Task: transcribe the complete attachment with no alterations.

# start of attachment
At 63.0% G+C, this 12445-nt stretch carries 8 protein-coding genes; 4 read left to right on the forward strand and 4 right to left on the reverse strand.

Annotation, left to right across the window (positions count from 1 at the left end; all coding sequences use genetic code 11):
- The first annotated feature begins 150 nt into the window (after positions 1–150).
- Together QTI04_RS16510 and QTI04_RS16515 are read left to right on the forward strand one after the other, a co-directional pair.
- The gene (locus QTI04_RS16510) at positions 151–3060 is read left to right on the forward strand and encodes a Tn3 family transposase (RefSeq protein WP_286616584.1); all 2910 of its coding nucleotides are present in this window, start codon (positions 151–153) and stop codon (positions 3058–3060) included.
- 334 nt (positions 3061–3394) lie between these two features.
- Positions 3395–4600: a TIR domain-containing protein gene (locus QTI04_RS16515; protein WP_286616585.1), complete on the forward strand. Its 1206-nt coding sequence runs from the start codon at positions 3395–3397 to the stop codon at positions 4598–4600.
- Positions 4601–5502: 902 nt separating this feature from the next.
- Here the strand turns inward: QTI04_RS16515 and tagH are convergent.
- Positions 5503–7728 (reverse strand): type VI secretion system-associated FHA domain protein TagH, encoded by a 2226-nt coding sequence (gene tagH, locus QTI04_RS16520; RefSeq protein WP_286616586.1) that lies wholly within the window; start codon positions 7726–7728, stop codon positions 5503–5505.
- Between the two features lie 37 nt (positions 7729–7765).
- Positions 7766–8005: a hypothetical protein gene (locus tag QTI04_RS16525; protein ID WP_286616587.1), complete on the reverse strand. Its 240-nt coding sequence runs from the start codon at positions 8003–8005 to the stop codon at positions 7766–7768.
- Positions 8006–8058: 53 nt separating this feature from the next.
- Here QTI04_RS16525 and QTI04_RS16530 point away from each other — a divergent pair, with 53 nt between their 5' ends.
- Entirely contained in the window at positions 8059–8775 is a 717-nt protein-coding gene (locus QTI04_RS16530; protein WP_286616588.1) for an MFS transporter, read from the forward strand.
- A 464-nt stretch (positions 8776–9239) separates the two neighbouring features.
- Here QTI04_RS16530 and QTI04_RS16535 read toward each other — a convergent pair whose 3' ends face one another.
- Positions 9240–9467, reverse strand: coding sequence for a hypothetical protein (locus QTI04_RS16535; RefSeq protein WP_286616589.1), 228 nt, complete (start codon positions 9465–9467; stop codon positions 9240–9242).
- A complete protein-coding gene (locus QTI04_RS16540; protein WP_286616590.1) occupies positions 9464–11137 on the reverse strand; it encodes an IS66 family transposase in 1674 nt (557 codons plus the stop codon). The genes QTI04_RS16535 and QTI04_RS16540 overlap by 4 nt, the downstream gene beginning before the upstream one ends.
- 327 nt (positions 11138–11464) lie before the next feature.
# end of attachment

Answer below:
At 63.0% G+C, this 12445-nt stretch carries 8 protein-coding genes; 4 read left to right on the forward strand and 4 right to left on the reverse strand.

Annotation, left to right across the window (positions count from 1 at the left end; all coding sequences use genetic code 11):
- The first annotated feature begins 150 nt into the window (after positions 1–150).
- Together QTI04_RS16510 and QTI04_RS16515 are read left to right on the forward strand one after the other, a co-directional pair.
- The gene (locus QTI04_RS16510) at positions 151–3060 is read left to right on the forward strand and encodes a Tn3 family transposase (RefSeq protein WP_286616584.1); all 2910 of its coding nucleotides are present in this window, start codon (positions 151–153) and stop codon (positions 3058–3060) included.
- 334 nt (positions 3061–3394) lie between these two features.
- Positions 3395–4600: a TIR domain-containing protein gene (locus QTI04_RS16515; protein WP_286616585.1), complete on the forward strand. Its 1206-nt coding sequence runs from the start codon at positions 3395–3397 to the stop codon at positions 4598–4600.
- Positions 4601–5502: 902 nt separating this feature from the next.
- Here the strand turns inward: QTI04_RS16515 and tagH are convergent.
- Positions 5503–7728 (reverse strand): type VI secretion system-associated FHA domain protein TagH, encoded by a 2226-nt coding sequence (gene tagH, locus QTI04_RS16520; RefSeq protein WP_286616586.1) that lies wholly within the window; start codon positions 7726–7728, stop codon positions 5503–5505.
- Between the two features lie 37 nt (positions 7729–7765).
- Positions 7766–8005: a hypothetical protein gene (locus tag QTI04_RS16525; protein ID WP_286616587.1), complete on the reverse strand. Its 240-nt coding sequence runs from the start codon at positions 8003–8005 to the stop codon at positions 7766–7768.
- Positions 8006–8058: 53 nt separating this feature from the next.
- Here QTI04_RS16525 and QTI04_RS16530 point away from each other — a divergent pair, with 53 nt between their 5' ends.
- Entirely contained in the window at positions 8059–8775 is a 717-nt protein-coding gene (locus QTI04_RS16530; protein WP_286616588.1) for an MFS transporter, read from the forward strand.
- A 464-nt stretch (positions 8776–9239) separates the two neighbouring features.
- Here QTI04_RS16530 and QTI04_RS16535 read toward each other — a convergent pair whose 3' ends face one another.
- Positions 9240–9467, reverse strand: coding sequence for a hypothetical protein (locus QTI04_RS16535; RefSeq protein WP_286616589.1), 228 nt, complete (start codon positions 9465–9467; stop codon positions 9240–9242).
- A complete protein-coding gene (locus QTI04_RS16540; protein WP_286616590.1) occupies positions 9464–11137 on the reverse strand; it encodes an IS66 family transposase in 1674 nt (557 codons plus the stop codon). The genes QTI04_RS16535 and QTI04_RS16540 overlap by 4 nt, the downstream gene beginning before the upstream one ends.
- 327 nt (positions 11138–11464) lie before the next feature.